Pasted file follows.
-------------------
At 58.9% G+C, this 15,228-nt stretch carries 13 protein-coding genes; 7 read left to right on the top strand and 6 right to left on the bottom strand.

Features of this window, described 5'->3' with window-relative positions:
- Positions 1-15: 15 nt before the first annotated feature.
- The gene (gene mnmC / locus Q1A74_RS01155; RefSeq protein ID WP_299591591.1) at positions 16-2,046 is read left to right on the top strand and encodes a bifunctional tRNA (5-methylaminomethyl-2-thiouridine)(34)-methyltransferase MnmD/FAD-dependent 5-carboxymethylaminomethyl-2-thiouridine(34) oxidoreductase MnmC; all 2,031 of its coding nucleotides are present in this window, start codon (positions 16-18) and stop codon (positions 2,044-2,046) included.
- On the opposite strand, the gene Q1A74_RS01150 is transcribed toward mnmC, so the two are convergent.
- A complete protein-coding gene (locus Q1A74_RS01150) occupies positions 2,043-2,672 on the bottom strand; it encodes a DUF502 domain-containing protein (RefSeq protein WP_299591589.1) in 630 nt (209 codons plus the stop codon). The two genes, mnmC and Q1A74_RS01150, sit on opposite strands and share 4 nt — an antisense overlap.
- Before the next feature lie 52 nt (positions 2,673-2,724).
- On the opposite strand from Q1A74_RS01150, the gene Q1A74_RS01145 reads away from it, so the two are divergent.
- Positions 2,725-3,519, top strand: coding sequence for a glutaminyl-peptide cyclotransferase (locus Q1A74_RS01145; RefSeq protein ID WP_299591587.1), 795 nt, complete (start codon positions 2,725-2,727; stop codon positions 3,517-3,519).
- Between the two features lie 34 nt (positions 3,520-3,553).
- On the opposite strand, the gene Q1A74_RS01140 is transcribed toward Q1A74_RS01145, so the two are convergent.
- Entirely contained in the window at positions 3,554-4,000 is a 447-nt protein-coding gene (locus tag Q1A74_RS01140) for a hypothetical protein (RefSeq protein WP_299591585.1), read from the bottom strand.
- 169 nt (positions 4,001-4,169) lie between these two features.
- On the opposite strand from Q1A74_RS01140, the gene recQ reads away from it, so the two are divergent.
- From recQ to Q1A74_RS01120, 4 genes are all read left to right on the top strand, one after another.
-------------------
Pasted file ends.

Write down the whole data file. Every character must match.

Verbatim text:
At 58.9% G+C, this 15,228-nt stretch carries 13 protein-coding genes; 7 read left to right on the top strand and 6 right to left on the bottom strand.

Features of this window, described 5'->3' with window-relative positions:
- Positions 1-15: 15 nt before the first annotated feature.
- The gene (gene mnmC / locus Q1A74_RS01155; RefSeq protein ID WP_299591591.1) at positions 16-2,046 is read left to right on the top strand and encodes a bifunctional tRNA (5-methylaminomethyl-2-thiouridine)(34)-methyltransferase MnmD/FAD-dependent 5-carboxymethylaminomethyl-2-thiouridine(34) oxidoreductase MnmC; all 2,031 of its coding nucleotides are present in this window, start codon (positions 16-18) and stop codon (positions 2,044-2,046) included.
- On the opposite strand, the gene Q1A74_RS01150 is transcribed toward mnmC, so the two are convergent.
- A complete protein-coding gene (locus Q1A74_RS01150) occupies positions 2,043-2,672 on the bottom strand; it encodes a DUF502 domain-containing protein (RefSeq protein WP_299591589.1) in 630 nt (209 codons plus the stop codon). The two genes, mnmC and Q1A74_RS01150, sit on opposite strands and share 4 nt — an antisense overlap.
- Before the next feature lie 52 nt (positions 2,673-2,724).
- On the opposite strand from Q1A74_RS01150, the gene Q1A74_RS01145 reads away from it, so the two are divergent.
- Positions 2,725-3,519, top strand: coding sequence for a glutaminyl-peptide cyclotransferase (locus Q1A74_RS01145; RefSeq protein ID WP_299591587.1), 795 nt, complete (start codon positions 2,725-2,727; stop codon positions 3,517-3,519).
- Between the two features lie 34 nt (positions 3,520-3,553).
- On the opposite strand, the gene Q1A74_RS01140 is transcribed toward Q1A74_RS01145, so the two are convergent.
- Entirely contained in the window at positions 3,554-4,000 is a 447-nt protein-coding gene (locus tag Q1A74_RS01140) for a hypothetical protein (RefSeq protein WP_299591585.1), read from the bottom strand.
- 169 nt (positions 4,001-4,169) lie between these two features.
- On the opposite strand from Q1A74_RS01140, the gene recQ reads away from it, so the two are divergent.
- From recQ to Q1A74_RS01120, 4 genes are all read left to right on the top strand, one after another.